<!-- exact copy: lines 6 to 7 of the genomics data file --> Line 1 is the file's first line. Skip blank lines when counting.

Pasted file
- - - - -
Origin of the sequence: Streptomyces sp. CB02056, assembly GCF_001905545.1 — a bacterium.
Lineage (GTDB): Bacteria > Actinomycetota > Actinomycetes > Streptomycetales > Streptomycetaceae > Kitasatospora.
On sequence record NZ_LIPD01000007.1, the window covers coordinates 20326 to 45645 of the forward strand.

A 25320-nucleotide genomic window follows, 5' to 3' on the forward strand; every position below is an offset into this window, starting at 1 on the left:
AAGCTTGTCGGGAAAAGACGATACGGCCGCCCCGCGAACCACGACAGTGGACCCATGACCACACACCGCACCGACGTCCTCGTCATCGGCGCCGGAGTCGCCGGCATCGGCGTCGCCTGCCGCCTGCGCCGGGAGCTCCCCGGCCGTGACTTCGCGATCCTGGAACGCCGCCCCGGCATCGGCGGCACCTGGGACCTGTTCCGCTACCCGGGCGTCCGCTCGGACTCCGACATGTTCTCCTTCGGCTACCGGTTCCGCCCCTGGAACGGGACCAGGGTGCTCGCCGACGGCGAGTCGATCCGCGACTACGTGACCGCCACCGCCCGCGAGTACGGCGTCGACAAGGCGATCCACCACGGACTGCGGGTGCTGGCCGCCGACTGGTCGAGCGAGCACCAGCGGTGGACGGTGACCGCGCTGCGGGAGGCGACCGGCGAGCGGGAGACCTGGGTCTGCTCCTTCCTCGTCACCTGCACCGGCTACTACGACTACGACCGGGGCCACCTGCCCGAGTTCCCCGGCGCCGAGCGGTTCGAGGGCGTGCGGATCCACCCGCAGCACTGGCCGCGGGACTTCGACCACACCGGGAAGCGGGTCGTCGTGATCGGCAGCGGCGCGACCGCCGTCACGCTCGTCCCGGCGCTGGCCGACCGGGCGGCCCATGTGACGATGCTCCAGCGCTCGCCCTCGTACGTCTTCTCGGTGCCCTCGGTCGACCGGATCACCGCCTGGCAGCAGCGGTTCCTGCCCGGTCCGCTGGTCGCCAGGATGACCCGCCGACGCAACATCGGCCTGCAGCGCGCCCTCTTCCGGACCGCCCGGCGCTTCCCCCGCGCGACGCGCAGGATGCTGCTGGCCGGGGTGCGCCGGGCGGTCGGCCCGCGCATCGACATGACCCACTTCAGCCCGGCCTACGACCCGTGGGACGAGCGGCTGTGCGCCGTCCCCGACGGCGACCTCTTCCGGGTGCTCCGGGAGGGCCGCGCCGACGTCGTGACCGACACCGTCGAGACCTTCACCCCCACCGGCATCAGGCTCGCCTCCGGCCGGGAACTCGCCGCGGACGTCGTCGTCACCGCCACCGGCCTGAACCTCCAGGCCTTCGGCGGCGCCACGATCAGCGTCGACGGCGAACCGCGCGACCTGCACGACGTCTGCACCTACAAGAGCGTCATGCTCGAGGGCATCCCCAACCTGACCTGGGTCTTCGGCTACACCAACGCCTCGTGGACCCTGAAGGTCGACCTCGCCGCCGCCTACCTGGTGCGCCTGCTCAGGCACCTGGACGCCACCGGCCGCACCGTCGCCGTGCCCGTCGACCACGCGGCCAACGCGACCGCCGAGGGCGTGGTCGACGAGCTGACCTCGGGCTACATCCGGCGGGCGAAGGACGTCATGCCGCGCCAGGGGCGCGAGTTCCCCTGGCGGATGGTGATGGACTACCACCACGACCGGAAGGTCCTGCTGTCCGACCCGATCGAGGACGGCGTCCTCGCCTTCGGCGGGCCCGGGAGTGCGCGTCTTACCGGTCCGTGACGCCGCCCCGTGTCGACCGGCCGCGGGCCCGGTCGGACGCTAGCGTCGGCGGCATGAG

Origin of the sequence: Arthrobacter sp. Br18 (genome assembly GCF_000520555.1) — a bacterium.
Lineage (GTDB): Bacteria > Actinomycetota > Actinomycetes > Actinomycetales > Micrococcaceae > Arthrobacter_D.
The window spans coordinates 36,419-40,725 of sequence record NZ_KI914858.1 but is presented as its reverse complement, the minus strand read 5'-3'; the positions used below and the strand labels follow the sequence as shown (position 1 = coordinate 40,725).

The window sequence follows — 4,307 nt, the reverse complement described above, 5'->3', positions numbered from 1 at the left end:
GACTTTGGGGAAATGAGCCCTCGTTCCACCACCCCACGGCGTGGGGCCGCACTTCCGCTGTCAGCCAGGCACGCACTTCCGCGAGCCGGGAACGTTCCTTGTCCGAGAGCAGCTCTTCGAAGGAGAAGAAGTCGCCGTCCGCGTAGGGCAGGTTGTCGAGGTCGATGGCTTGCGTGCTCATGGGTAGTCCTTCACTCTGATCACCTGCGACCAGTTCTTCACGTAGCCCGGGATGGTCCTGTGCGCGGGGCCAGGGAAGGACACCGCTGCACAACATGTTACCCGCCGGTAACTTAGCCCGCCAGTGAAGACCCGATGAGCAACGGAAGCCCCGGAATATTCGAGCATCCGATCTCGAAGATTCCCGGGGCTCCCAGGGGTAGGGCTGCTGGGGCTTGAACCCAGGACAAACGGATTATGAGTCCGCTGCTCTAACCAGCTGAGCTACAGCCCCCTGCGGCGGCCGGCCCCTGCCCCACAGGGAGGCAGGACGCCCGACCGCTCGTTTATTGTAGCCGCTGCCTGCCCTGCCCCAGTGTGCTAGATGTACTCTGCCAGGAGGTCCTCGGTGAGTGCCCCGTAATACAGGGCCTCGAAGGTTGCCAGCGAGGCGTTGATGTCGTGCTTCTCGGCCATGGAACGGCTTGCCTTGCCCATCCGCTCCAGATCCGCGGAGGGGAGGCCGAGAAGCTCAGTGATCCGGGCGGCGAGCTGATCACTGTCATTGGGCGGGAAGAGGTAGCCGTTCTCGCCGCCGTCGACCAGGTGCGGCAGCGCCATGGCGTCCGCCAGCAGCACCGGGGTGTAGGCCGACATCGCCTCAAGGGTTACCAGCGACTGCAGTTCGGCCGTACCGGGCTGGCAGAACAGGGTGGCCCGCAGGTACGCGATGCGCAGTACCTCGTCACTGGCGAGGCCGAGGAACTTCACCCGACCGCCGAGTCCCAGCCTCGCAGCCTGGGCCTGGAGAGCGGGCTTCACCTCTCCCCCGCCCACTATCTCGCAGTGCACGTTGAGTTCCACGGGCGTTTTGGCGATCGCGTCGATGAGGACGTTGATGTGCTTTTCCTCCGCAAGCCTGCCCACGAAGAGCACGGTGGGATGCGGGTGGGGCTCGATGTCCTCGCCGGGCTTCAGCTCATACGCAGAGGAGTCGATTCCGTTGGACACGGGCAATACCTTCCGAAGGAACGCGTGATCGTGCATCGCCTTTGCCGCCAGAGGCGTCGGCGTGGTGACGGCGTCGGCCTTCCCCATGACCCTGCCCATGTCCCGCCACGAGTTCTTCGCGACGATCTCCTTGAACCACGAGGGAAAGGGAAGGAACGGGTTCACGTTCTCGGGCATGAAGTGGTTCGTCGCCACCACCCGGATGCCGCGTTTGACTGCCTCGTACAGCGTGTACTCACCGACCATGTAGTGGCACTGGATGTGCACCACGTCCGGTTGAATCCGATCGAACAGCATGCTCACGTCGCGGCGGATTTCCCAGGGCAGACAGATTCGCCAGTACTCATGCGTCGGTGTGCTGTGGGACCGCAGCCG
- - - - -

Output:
Origin of the sequence: Arthrobacter sp. Br18 (genome assembly GCF_000520555.1) — a bacterium.
Lineage (GTDB): Bacteria > Actinomycetota > Actinomycetes > Actinomycetales > Micrococcaceae > Arthrobacter_D.